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pandemic impact

People with eating disorders presenting more unwell since pandemic

Rises in acute presentations and significant increases in referrals to specialist teams also reported.

PEOPLE WITH ALL types of eating disorders are presenting “more unwell than previously seen” to HSE mental health and other services.

This statement was part of a response to a parliamentary question (PQ) on the projected impact of the Covid-19 pandemic on eating disorder prevalence. TD and co-leader of the Social Democrats, Róisín Shortall, put this to the Minister for Health in the Dáil two weeks ago.

The HSE response on Thursday, referred to anorexia nervosa, bulimia nervosa, binge eating disorder and avoidant restrictive food intake disorder. 

  • Read more here on how you can support a major Noteworthy project on the impact that lack of services, particularly in regions without specialist teams, is having on people with eating disorders.

Shortall told Noteworthy that “it is seriously concerning that people with eating disorders are presenting more unwell in the last year, and it reflects the devastating impact of the pandemic on our nation’s mental and physical wellbeing”. 

“People will be suffering the negative side effects of this pandemic for many years to come, and it will be felt especially acutely among our younger people whose worlds have been turned upside down.”

‘Significant increases’

General manager for mental health services in the HSE, Dr Sinead Reynolds, wrote the PQ response.

Reynolds reported a rise in acute presentations and “significant increases” in referrals to the three specialist eating disorder teams in 2020 compared to 2019. These increases are expected to continue into this year – 2021.

Paediatric hospital and acute hospitals are reporting similar rises in acute presentations of eating disorders. 

 There has also been an increase in eating disorder hospital admissions in Ireland. An article published in last month’s Irish Medical Journal noted there had been a 66% increase of these admissions during the pandemic.

Reynolds from HSE echoed this in her PQ response letter when she stated that “an increase in eating disorder presentations in the context of the Covid pandemic is being reported both in Ireland and internationally for all ages”.

This was put down to a “combination of factors” including isolation and loneliness with restrictions, food insecurity, exposure to triggering messages including possible lack of food supply to supermarkets and reduced contact with mental health services. 

Funding spent elsewhere 

In reaction to the PQ response, Shortall told Noteworthy that funding needs to be a priority.

It is urgent and should be a matter of national priority to ensure adequate funding and support is available, not just this year and next, but committed in the long-term for eating disorders, mental health and related services.

Noteworthy previously revealed that the entire amount of last year’s development funding for eating disorder services was used to cover other areas of mental health provision.   

A key element of the national programme is to treat people with eating disorders early before they become sick enough for admission to hospital. To do this, hubs and mini-hubs of specialist teams were to be set up across the country within five years. Three years into the programme, only three of the 16 promised hubs are operational.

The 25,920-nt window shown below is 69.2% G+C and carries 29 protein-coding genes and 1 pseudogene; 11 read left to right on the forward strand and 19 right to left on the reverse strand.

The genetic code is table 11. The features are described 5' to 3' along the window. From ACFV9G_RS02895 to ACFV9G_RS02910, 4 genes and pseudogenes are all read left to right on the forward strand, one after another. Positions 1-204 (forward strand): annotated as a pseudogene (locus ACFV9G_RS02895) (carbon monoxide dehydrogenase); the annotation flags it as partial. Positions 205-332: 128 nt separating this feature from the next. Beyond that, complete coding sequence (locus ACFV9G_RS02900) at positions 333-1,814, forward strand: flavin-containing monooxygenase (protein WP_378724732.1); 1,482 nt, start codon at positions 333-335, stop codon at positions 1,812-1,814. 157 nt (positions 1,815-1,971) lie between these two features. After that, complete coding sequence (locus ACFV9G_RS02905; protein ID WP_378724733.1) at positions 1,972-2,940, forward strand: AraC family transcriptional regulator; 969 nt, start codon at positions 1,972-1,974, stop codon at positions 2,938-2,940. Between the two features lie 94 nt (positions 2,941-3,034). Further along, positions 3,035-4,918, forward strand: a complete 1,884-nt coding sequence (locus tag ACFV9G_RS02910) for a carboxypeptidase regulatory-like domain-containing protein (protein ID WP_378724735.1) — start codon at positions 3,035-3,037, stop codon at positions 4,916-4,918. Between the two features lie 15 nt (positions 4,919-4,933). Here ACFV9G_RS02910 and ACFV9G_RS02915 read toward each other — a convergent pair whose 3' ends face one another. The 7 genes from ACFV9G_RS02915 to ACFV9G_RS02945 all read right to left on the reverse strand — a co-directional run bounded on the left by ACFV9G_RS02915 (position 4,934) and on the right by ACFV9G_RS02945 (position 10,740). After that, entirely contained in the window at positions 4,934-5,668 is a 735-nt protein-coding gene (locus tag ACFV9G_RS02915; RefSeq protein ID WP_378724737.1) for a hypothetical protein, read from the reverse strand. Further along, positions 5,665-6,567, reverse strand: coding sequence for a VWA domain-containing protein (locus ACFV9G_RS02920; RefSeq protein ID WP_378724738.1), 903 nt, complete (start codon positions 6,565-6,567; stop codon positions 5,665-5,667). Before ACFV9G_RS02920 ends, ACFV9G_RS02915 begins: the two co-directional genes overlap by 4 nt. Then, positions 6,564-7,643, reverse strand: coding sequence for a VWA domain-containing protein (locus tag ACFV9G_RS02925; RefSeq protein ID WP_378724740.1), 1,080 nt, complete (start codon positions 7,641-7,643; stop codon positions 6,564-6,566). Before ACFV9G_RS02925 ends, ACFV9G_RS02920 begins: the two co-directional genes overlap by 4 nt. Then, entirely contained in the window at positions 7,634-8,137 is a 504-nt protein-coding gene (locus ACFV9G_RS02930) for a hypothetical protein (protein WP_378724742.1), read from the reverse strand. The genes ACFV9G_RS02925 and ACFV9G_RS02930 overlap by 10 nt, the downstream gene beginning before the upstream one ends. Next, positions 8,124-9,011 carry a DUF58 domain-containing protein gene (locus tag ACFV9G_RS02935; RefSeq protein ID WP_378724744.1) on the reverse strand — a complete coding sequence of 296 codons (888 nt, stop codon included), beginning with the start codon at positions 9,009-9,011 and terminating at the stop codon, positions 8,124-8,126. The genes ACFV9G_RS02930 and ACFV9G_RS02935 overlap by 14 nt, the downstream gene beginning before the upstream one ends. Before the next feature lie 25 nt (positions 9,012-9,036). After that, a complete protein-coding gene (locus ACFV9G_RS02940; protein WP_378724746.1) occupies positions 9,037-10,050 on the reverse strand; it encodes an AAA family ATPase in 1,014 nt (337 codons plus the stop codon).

In relation to this, in the same parliamentary question, Shortall asked the Minister for Health the reason the full spending allocated to eating disorders was not used in 2018, 2019 and 2020.

The HSE response acknowledged that nationally planned developments of eating disorder services had to be temporarily paused last year as the allocated funding was “required to meet unfunded cost growth in mental health services”. It stated:

Since 2016, €5.7 million has been made available for eating disorder posts through programme for government funding. Of that €1.77 million has been invested to date in eating disorder specialist posts.

That leaves a balance of €3.94 million, which the HSE said is “now available to be invested in specialist eating disorder services”. 

It also gave a breakdown of the funding provided and spent for eating disorder posts over the past number of years: 

Click here to view this table in a different window. 

This table shows the funding allocated through the programme for government (PFG) each year as well as what year the posts were filled.

€81,151 worth of eating disorder posts were filled last year from 2016 PFG funding. No posts have been progressed in relation to 2019 or 2020 funds to date.

In relation to future spending, the HSE stated in the PQ response that it is their intention “to progress the recruitment of these eating disorder specialist posts in 2021 and there are no plans to divert this available funding to other areas of service provision”. 

If you need to speak to someone, contact:


Do you want to know if people with eating disorders are being failed by the public health system?

The Noteworthy team want to do an in-depth investigation into the progress of the national clinical programme for eating disorders and what is causing delays in its implementation.

Here’s how to help support this proposed project>

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